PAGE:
(This is the first of a two-part series. Part two will appear in the Saturday, Aug. 30 edition)
Gail Murray was growing weary of being tired. By day’s end, after putting in a full day at her job with the Bartow Community Redevelopment Agency, she was sapped, with little or no energy to spare.
“Around the first of the year, I began to notice I was rundown and tired,” said Murray. “By the end of the day, I could hardly put one foot in front of the other.”
At first she thought it was due to menopause because some of the symptoms she was experiencing were those associated with the condition. However, she began to question whether it was that because she was beginning to find it difficult to get up in the mornings.
“I just knew something was not right,” she said. She added that whatever she was going through, provided it was not menopause, had her stumped, because throughout most of her life she had never had a major illness and until recently, never felt physically bad.
Finally, she made an appointment to see her doctor. That was late March/early April and she had bloodwork done. Following her appointment, she joined her husband, Tony, where they met for lunch. As they dined her doctor called. He told her she needed to immediately go to Lakeland Regional Medical Center.
Her red blood cell count was abnormally low. The normal range is between 12 and 18, she said. Hers was at six.
Once at LRMC, doctors did upper and lower GIs. They also conducted a colonoscopy. The following day they did a CT scan. (A GI is a study of the gastrointestinal tract. A CT (computed tomography) scan uses X-rays to make detailed pictures of structures inside of the body. (Sources: WebMD.com). The diagnosis was not good. She had renal cancer; but it was not limited to only that.
“That’s when they found the tumor on my kidney, spots on my lungs and ileac (hip) bone,” she said. Being diagnosed with that form of cancer came as a shock.
“If they had told me I had breast cancer I wouldn’t have nearly been shocked.
“Normally, they see this in people who smoke or who are working with chemicals,” she said. “Nor do I have a family history.”
However, what she was also told was that renal cancer does not respond to chemotherapy. It was also suggested (unofficially by a nurse) that it might be best for Murray to get her personal affairs in order. At that point in time, Tina Spath, a good friend of Murray’s was visiting.
“When the nurse told Gail to get her affairs in order? Oh my God, who would tell that?” said Tina Spath. “I think she (Murray) said, ‘Do I think I have that long to live?’”
Spath then excused herself from her visit. A short while later, Murray’s husband, Tony, arrived. He told her Tina was on her cellphone having an animated conversation and speaking in Spanish. It turned out that Spath had made several calls. One of them was to an uncle in Texas who is a kidney specialist; that was the one in Spanish. She also spoke with several other doctors. Then there was the call to Joanne Reall.
“You’ve just got to help me,” said Spath of her conversation with Reall. Spath knew Reall because the latter (and her husband, who is with the Bartow Police Department) had been a customer at Spath Jewelers. Through that a friendship developed, and Spath was aware that Reall is a cancer survivor.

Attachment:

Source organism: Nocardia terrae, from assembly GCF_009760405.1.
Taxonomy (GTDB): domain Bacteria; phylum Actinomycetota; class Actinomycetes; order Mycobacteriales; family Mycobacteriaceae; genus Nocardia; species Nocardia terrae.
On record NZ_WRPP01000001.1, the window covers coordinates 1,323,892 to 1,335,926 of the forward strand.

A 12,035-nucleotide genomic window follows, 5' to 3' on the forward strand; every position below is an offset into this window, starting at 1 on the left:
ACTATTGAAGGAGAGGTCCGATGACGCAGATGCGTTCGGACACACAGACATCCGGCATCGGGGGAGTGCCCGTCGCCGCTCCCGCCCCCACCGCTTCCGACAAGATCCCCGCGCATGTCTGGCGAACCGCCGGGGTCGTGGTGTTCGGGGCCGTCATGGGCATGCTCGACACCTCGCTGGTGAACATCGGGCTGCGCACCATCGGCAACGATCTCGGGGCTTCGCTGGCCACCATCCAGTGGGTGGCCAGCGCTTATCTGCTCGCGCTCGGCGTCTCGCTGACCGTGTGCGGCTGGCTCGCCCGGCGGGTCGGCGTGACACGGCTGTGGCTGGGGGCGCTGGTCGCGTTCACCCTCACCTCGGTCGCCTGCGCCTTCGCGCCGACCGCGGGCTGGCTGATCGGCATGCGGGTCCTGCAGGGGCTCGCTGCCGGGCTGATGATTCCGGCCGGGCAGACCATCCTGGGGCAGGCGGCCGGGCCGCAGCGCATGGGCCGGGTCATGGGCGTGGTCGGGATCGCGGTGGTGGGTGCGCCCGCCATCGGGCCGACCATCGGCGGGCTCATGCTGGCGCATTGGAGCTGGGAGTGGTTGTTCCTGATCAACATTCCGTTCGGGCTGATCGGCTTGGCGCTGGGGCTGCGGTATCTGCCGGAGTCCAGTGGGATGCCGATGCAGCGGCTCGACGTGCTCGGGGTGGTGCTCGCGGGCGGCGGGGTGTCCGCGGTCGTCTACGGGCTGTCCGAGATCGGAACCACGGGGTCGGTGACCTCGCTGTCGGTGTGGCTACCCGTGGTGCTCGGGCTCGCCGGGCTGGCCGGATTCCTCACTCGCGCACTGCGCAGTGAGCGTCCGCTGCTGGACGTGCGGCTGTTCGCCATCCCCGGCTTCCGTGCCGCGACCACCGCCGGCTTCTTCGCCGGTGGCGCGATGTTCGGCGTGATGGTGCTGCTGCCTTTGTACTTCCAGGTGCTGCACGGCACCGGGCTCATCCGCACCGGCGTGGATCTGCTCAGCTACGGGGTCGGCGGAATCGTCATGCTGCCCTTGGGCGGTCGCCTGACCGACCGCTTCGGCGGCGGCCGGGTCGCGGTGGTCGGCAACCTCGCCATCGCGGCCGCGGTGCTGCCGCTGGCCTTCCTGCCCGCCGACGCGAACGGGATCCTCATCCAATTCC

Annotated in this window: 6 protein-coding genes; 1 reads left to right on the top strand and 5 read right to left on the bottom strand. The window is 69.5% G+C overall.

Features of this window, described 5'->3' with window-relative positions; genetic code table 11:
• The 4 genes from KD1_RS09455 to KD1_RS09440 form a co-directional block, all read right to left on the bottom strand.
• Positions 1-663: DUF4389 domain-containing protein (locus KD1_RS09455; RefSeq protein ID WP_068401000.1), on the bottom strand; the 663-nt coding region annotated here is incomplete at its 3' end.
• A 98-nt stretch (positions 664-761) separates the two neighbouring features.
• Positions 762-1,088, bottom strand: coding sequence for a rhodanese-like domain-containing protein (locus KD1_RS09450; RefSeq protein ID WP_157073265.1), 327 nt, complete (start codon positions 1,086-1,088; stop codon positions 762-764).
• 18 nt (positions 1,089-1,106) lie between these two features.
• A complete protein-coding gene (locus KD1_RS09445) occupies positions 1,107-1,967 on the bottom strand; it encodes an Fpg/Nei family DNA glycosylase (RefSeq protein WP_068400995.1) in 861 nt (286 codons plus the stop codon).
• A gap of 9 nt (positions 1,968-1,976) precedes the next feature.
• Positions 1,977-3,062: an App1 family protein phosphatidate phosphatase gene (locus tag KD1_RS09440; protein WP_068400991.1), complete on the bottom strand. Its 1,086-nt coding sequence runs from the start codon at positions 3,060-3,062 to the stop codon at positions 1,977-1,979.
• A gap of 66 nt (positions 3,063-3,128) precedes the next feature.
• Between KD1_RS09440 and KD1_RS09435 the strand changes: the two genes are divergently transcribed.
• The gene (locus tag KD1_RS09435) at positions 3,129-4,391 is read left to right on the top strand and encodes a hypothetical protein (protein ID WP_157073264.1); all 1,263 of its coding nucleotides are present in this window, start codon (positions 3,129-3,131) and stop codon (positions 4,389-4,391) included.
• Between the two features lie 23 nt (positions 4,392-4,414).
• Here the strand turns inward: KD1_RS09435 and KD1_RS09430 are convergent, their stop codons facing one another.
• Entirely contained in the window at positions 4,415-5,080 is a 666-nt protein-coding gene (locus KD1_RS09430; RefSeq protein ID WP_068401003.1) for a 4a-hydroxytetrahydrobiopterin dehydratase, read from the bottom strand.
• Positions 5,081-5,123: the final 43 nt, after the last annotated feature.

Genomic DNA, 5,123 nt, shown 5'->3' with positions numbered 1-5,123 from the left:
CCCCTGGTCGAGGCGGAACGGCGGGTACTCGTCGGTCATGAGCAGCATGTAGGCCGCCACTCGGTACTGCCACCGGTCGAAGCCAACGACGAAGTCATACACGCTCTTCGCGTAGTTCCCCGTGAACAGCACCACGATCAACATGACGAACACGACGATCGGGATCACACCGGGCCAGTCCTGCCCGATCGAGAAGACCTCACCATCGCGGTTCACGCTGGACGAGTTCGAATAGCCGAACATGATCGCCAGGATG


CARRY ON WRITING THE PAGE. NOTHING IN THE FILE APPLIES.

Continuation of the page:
Reall remembered that phone call. It brought back memories of her bout with renal cancer. At the time, she had not been feeling well and it was thought she might be having gall bladder problems. An ultrasound indicated she had a tumor on a kidney. The news was devastating. But it also came at a most propitious time.
“As luck would have it, I was working at Bartow Ford as a finance manager,” said Reall. A customer was in her office that day and noticed something was troubling her. Reall said he gently prodded her into telling him what was the matter. His response was that of a miracle, she said. “He told me, ‘One of my best friends is an oncologist of urology at Moffit.’ He asked me if he could call his friend for me and I said yes.”
That friend was Dr. Phillippe Spiess, and when Spiess got the call he immediately arranged for Reall to see him. Reall said the doctor saved her life. The cancer she had was in the beginning stage and Spiesse was able to remove it. Reall lost only 15 percent of her kidney.
So when Spath contacted Reall, who added she also was contacted by Mary Ann Harrell, Reall reached out to Murray.
“I talked to Gail at Lakeland Regional Medical Center. I told her about him (Spiess),” said Reall. “I told her my story and asked Gail if I could contact him for her and she said yes.”
That was on a Sunday. With that, Spiess was contacted and told the situation. The next day, Monday, Spiess had an office staff worker contact Murray. The day after, Tuesday, Murray met with Spiess.
He did his own tests, and the test results differed sharply from those done at LRMC. He determined an entire kidney was cancerous and would have to be removed. Not only that, but that the cancer had intruded upon her inferior vena cava (the large vein that carries deoxygenated blood from the lower half of the body into the right atrium of the heart). Several days later, the surgery was performed at Tampa General Hospital.
Spath, Murray, Reall and others do not believe any of this was coincidence. To a person, each believes this was ordained by a higher authority.
“It’s amazing how God sends his message,” said Spath. “It was Godsend.”
(Part two: Murray the first in Florida to qualify for experimental program)